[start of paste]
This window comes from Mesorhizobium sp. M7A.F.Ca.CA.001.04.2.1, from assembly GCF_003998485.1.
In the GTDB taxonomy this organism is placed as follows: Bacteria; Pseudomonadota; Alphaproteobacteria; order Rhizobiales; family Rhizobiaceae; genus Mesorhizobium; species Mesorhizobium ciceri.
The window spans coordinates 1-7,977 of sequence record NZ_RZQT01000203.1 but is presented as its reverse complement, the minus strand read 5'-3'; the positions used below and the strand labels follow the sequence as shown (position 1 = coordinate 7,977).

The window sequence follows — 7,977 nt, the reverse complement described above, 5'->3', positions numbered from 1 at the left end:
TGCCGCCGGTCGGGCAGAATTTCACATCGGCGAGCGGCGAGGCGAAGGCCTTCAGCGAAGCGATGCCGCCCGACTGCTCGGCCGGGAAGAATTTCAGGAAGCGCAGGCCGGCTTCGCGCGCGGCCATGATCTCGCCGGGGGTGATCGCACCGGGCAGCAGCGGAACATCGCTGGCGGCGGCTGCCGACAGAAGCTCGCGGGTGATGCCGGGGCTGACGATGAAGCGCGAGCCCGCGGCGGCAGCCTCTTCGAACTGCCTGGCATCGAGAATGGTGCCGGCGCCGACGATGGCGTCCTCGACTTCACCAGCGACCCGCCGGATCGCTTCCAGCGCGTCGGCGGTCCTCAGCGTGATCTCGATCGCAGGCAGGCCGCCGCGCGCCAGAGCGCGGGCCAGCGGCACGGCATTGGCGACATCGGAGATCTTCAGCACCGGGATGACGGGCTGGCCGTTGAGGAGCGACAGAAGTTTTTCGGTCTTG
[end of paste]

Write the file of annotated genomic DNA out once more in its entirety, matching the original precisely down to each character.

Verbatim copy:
This window comes from Mesorhizobium sp. M7A.F.Ca.CA.001.04.2.1, from assembly GCF_003998485.1.
In the GTDB taxonomy this organism is placed as follows: Bacteria; Pseudomonadota; Alphaproteobacteria; order Rhizobiales; family Rhizobiaceae; genus Mesorhizobium; species Mesorhizobium ciceri.
The window spans coordinates 1-7,977 of sequence record NZ_RZQT01000203.1 but is presented as its reverse complement, the minus strand read 5'-3'; the positions used below and the strand labels follow the sequence as shown (position 1 = coordinate 7,977).

The window sequence follows — 7,977 nt, the reverse complement described above, 5'->3', positions numbered from 1 at the left end:
TGCCGCCGGTCGGGCAGAATTTCACATCGGCGAGCGGCGAGGCGAAGGCCTTCAGCGAAGCGATGCCGCCCGACTGCTCGGCCGGGAAGAATTTCAGGAAGCGCAGGCCGGCTTCGCGCGCGGCCATGATCTCGCCGGGGGTGATCGCACCGGGCAGCAGCGGAACATCGCTGGCGGCGGCTGCCGACAGAAGCTCGCGGGTGATGCCGGGGCTGACGATGAAGCGCGAGCCCGCGGCGGCAGCCTCTTCGAACTGCCTGGCATCGAGAATGGTGCCGGCGCCGACGATGGCGTCCTCGACTTCACCAGCGACCCGCCGGATCGCTTCCAGCGCGTCGGCGGTCCTCAGCGTGATCTCGATCGCAGGCAGGCCGCCGCGCGCCAGAGCGCGGGCCAGCGGCACGGCATTGGCGACATCGGAGATCTTCAGCACCGGGATGACGGGCTGGCCGTTGAGGAGCGACAGAAGTTTTTCGGTCTTG